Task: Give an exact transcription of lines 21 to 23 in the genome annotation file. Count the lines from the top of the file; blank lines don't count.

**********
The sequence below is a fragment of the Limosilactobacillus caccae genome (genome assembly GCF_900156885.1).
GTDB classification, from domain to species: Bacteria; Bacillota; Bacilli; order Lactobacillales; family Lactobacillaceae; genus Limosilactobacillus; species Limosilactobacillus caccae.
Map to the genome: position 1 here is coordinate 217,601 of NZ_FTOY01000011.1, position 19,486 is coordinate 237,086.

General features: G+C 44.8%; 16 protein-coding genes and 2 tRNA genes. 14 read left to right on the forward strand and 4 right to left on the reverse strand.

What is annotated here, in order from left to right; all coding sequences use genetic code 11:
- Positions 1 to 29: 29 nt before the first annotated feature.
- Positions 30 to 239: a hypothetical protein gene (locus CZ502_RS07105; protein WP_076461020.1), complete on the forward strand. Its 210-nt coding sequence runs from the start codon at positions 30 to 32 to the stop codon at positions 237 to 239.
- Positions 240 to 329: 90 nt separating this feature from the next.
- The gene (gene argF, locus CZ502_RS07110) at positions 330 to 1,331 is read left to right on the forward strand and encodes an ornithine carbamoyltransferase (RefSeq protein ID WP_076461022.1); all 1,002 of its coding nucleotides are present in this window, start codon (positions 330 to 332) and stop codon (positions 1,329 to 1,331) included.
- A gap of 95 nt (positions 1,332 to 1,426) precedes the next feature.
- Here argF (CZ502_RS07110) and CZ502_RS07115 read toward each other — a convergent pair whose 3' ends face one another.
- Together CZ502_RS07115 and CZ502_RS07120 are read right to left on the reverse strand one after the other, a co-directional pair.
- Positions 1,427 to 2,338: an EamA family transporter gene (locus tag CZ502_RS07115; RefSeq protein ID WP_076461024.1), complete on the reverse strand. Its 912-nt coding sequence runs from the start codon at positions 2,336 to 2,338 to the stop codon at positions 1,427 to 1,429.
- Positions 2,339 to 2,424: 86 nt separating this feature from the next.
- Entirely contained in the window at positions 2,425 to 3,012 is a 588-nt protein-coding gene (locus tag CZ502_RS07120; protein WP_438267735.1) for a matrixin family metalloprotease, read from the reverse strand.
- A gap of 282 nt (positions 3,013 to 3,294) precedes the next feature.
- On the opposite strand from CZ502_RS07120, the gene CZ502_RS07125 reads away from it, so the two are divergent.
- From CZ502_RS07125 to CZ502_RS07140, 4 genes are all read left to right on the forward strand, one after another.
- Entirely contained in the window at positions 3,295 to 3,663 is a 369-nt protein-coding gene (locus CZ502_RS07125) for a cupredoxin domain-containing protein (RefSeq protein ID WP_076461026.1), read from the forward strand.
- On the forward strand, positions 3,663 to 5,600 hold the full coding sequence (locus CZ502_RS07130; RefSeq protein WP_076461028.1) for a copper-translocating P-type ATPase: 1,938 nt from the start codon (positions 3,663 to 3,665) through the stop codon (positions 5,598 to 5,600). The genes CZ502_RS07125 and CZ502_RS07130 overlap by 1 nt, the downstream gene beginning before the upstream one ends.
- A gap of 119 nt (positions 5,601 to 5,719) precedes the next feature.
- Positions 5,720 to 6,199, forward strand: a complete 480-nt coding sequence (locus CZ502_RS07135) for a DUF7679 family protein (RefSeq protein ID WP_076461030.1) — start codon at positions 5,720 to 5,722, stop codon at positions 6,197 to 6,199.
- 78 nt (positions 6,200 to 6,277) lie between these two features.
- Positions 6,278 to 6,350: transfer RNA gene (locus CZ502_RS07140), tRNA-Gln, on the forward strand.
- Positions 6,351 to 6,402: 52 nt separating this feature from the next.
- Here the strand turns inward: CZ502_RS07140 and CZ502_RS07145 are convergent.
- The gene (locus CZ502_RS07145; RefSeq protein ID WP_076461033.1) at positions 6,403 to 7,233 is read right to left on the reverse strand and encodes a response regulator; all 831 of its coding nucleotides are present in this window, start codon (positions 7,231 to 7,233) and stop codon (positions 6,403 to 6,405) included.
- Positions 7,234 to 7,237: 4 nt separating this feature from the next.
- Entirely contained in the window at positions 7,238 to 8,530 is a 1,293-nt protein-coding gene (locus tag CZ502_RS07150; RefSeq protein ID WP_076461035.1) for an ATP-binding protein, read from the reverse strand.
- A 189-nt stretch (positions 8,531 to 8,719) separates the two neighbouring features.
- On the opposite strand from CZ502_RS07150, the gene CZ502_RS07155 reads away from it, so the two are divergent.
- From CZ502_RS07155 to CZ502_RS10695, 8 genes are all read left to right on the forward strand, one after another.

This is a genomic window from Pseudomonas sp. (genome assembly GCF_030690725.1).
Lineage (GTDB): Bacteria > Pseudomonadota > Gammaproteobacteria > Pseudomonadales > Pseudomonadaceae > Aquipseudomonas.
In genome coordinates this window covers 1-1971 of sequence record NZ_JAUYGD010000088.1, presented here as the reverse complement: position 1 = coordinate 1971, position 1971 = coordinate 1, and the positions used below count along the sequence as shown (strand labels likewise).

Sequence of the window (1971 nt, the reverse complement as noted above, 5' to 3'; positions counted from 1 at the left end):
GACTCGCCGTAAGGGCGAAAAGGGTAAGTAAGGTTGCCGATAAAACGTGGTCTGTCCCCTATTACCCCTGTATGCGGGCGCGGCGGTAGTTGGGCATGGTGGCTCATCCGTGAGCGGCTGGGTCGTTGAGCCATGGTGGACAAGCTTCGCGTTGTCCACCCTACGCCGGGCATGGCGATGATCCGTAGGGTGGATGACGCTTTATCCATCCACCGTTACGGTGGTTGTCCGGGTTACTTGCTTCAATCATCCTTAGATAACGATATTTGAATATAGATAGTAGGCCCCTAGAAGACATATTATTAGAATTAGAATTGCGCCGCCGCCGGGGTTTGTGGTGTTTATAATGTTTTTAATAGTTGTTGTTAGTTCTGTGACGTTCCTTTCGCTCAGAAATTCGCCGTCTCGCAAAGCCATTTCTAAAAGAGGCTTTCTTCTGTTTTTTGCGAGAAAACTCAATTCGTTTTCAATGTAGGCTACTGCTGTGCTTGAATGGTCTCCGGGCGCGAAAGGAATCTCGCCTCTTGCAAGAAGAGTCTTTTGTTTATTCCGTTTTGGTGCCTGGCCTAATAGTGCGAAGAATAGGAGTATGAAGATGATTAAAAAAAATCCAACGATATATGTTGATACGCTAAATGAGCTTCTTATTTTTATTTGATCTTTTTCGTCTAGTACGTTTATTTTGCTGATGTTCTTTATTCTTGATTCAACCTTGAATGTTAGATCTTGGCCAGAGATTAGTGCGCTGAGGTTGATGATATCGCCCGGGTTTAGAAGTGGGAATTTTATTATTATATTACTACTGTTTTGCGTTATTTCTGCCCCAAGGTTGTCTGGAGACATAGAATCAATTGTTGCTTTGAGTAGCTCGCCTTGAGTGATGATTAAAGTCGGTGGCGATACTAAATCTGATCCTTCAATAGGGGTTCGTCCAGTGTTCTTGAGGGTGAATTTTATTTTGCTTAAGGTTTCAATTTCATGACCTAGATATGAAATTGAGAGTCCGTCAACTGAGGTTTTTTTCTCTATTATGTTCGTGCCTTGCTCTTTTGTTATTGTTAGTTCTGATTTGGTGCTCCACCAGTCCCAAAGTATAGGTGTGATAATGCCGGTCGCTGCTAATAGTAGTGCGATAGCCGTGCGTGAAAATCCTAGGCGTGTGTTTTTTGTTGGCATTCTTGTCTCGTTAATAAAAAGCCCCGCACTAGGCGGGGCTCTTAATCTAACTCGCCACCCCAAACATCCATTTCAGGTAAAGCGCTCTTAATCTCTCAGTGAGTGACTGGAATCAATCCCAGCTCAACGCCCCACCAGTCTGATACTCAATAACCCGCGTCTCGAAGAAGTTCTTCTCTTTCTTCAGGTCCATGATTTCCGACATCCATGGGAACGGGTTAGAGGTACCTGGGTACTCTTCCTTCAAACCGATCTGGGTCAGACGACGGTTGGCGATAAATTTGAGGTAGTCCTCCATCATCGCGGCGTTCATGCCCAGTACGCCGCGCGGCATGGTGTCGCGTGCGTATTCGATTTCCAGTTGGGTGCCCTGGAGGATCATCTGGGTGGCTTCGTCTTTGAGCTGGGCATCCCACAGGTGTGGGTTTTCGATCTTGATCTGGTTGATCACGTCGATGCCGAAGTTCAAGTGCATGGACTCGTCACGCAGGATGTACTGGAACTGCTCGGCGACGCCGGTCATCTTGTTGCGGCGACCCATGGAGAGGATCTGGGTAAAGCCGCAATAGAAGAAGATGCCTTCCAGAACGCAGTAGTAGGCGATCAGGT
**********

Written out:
- A gap of 119 nt (positions 5,601 to 5,719) precedes the next feature.
- Positions 5,720 to 6,199, forward strand: a complete 480-nt coding sequence (locus CZ502_RS07135) for a DUF7679 family protein (RefSeq protein ID WP_076461030.1) — start codon at positions 5,720 to 5,722, stop codon at positions 6,197 to 6,199.
- 78 nt (positions 6,200 to 6,277) lie between these two features.